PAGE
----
ADA - General
Public entities and private businesses have responsibilities under the ADA to furnish appropriate auxiliary aids and services where necessary to ensure effective communication with individuals with disabilities.Â Description of visually presented materials is considered an auxiliary aid or service.
Material in an accessible format, such as Braille, is an example of an auxiliary aid that can be provided on an as-needed basis.Â However, knowing your audience is key.
Promotional and registration materials for the seminar should include and explain how the public may request a particular auxiliary aid or service. This information should include contact information and a deadline for requesting individualized accommodations to ensure there is enough time to order or produce the Braille materials.
Both the hotel and the public entity or private business renting the hotel meeting space have responsibilities under the ADA to ensure that everyone regardless of disability has an equal opportunity to enjoy the services and facilities offered by your event.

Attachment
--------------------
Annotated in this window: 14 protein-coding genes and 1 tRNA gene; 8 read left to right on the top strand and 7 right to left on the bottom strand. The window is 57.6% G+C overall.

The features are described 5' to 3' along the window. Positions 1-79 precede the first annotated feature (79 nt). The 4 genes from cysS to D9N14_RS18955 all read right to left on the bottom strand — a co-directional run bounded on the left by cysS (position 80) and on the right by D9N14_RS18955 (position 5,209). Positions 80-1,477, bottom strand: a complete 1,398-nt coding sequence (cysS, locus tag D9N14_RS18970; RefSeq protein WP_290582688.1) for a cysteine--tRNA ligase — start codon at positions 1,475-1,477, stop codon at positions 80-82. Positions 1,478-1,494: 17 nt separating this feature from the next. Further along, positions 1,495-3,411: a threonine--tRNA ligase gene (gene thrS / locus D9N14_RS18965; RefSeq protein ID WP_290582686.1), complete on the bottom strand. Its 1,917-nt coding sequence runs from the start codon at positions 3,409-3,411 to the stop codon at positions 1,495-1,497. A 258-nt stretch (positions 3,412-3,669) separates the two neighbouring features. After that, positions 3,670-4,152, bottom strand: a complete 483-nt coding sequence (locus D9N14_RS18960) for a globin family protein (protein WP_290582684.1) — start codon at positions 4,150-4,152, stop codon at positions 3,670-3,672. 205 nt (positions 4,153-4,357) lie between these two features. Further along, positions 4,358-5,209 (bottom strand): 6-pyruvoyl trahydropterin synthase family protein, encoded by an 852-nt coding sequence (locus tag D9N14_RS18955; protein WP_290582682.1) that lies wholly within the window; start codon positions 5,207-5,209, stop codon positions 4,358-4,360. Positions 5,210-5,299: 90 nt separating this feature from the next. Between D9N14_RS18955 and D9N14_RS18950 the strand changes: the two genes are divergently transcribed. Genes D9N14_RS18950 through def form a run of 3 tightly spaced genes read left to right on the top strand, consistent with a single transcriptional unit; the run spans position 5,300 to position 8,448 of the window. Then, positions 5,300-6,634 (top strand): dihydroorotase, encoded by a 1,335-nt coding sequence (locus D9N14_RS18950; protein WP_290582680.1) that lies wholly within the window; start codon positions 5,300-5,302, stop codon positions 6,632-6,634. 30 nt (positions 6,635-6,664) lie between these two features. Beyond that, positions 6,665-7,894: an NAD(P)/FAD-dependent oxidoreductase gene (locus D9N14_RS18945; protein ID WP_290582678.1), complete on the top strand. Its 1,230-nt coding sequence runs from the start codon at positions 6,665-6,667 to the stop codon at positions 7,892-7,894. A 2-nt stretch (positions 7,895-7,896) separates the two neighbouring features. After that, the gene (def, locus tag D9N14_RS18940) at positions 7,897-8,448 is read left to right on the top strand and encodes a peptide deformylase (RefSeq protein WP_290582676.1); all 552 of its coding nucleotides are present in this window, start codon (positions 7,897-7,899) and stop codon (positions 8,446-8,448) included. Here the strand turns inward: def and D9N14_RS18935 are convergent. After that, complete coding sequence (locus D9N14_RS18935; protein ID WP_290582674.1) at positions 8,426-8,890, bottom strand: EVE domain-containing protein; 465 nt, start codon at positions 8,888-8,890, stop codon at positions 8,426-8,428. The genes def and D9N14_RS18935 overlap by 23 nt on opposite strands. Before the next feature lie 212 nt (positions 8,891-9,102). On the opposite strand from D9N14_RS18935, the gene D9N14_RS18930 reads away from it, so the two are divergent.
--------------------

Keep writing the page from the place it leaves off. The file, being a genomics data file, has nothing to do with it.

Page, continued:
If the hotel provides temporary stages or raised platforms, they must make these temporary elements accessible to people with disabilities unless doing so would result in an undue administrative or financial burden.
In order to be viewed as a disability under the ADA, an impairment must substantially limit one or more major life activities. An individual's major life activities of respiratory or neurological functioning may be substantially limited by allergies or sensitivity to a degree that he or she is a person with a disability.Â For example this may include an individual with severe nut allergies, the symptoms of which may include difficulty swallowing and breathing.